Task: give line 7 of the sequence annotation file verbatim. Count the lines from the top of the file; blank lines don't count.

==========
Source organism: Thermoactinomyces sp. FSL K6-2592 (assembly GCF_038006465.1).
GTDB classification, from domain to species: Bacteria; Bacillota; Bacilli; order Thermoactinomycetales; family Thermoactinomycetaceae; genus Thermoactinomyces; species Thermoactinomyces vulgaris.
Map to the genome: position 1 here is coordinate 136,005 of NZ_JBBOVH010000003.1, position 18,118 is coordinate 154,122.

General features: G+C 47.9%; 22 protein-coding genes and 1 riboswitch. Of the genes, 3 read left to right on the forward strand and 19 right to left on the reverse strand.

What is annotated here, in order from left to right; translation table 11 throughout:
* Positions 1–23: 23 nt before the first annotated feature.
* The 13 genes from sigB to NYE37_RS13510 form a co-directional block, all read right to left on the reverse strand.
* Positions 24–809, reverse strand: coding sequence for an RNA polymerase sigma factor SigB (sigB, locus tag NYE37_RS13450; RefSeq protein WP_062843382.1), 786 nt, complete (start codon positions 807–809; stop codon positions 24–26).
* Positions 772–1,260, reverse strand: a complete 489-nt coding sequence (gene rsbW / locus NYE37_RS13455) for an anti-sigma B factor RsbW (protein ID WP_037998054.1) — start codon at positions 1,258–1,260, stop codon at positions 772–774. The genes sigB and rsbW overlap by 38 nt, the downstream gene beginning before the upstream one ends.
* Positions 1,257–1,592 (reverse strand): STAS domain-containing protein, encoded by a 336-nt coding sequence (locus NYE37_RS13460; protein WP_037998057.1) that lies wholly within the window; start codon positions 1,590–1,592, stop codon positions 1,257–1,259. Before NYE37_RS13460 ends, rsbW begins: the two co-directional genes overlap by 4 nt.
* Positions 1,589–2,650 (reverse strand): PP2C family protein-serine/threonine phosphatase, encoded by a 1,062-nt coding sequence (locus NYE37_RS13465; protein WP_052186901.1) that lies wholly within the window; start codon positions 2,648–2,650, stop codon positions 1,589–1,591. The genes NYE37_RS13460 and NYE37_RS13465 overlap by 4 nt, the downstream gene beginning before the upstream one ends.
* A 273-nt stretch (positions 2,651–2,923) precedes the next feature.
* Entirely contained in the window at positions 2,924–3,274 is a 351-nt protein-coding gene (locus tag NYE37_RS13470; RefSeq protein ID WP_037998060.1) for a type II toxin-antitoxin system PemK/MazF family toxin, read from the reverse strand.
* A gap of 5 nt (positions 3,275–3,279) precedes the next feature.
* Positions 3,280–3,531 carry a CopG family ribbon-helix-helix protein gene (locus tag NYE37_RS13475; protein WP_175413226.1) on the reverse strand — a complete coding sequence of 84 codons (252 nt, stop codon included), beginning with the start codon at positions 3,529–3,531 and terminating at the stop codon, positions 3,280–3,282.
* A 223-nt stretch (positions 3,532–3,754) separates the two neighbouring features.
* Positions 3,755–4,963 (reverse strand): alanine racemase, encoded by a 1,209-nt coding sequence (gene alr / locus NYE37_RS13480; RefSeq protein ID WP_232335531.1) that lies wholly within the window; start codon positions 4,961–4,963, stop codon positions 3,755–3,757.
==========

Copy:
* The 13 genes from sigB to NYE37_RS13510 form a co-directional block, all read right to left on the reverse strand.